On that basis, says the Public Law Project, the success rate in Cart cases is more like 5.7% than the government’s figure of 3.4%.
It isn’t “crazy”, despite what Raab says, to put these decisions right. It’s not even particularly expensive. But three bites of the cherry is arguably a bite too far.
Is that all?
Outlining plans to use legislation to “correct” judgments, Mr Raab said: “We're identifying the problems and we’re making sure we fix them... We will get into the habit of legislating on a more periodic basis and thinking about the mechanism for that. Where there have been judgments that, albeit properly and duly delivered by the courts, we think are wrong, the right thing is for parliament to legislate to correct them.”
It appears from the context that Raab is talking about human rights rather than judicial review. If that’s so, then I don’t need to consider it in this piece. But, just in case it’s not, I should draw attention to an excellent video produced by Professor Mark Elliott today:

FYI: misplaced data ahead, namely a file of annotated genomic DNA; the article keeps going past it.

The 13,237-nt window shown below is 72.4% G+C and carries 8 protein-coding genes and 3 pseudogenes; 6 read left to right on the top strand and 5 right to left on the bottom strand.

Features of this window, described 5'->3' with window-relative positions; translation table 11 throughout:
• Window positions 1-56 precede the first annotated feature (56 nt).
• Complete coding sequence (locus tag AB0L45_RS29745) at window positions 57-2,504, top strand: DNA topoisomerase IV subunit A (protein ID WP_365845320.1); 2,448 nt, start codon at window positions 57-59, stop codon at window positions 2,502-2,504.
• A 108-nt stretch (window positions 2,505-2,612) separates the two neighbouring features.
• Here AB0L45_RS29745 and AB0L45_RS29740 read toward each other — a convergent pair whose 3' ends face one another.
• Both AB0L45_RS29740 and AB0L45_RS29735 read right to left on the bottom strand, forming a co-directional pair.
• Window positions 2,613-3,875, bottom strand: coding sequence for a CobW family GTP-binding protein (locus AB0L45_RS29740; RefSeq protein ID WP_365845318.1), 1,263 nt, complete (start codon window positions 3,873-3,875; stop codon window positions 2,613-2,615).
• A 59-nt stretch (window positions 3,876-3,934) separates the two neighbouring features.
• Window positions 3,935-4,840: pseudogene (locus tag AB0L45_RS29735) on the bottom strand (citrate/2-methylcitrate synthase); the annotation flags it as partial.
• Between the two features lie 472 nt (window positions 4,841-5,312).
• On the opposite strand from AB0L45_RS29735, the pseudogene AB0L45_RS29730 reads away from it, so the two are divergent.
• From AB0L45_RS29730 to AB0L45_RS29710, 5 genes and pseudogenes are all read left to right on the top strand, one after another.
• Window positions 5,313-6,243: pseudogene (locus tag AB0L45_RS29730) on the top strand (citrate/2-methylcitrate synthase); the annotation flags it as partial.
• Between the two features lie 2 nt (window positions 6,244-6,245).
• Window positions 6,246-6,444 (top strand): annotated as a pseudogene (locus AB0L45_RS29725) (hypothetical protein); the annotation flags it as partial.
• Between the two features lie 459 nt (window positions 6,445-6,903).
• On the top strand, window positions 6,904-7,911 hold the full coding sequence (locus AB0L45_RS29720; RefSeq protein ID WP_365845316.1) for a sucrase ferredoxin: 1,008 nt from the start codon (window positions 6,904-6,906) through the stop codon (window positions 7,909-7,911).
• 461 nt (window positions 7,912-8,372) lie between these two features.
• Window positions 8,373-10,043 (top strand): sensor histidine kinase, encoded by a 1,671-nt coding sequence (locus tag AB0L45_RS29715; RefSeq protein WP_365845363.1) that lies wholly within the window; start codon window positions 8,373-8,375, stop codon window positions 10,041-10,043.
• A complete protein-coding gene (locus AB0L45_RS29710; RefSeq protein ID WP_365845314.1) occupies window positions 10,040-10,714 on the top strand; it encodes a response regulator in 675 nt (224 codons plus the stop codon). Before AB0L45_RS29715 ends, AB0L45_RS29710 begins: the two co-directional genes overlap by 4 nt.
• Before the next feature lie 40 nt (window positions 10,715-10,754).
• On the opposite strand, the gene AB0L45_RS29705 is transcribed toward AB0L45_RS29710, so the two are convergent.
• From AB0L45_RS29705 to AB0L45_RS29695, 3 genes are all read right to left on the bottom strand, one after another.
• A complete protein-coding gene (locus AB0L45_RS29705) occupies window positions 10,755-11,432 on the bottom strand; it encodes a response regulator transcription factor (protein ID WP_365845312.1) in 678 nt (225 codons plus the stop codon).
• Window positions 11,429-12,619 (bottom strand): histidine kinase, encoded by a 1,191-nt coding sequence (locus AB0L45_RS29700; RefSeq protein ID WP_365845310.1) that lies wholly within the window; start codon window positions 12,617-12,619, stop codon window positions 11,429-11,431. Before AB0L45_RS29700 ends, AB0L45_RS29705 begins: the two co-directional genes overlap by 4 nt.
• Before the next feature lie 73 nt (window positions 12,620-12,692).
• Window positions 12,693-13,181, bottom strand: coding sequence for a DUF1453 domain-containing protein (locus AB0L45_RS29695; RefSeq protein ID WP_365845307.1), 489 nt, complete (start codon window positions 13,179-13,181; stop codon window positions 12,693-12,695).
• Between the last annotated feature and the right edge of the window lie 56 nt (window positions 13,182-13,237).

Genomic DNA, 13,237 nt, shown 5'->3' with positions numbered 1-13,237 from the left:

Elliott makes a very important point about this paragraph. If Raab is talking about parliament legislating to overturn the decisions of the courts in individual cases, there’s no constitutional problem so long as it’s not done retroactively — although the government’s willingness to abide by any court decisions it finds uncomfortable is a fundamental part of democratic accountability.
But ministers can already seek legislation to overturn adverse rulings. Why do they need a new “mechanism” to put right decisions that “we think are wrong”?
The we in “we think” must mean ministers, not parliament. If Raab is proposing that ministers should have broad powers to make secondary legislation “correcting” court judgments then, as Elliott says, this is profoundly problematic. Indeed, it turns constitutional principle on its head.
And if ministers are granted the powers to “correct” judgments without the need for legislation, those powers will certainly be used to overturn adverse rulings in judicial review cases. Watch carefully for government amendments when the bill enters its committee stage.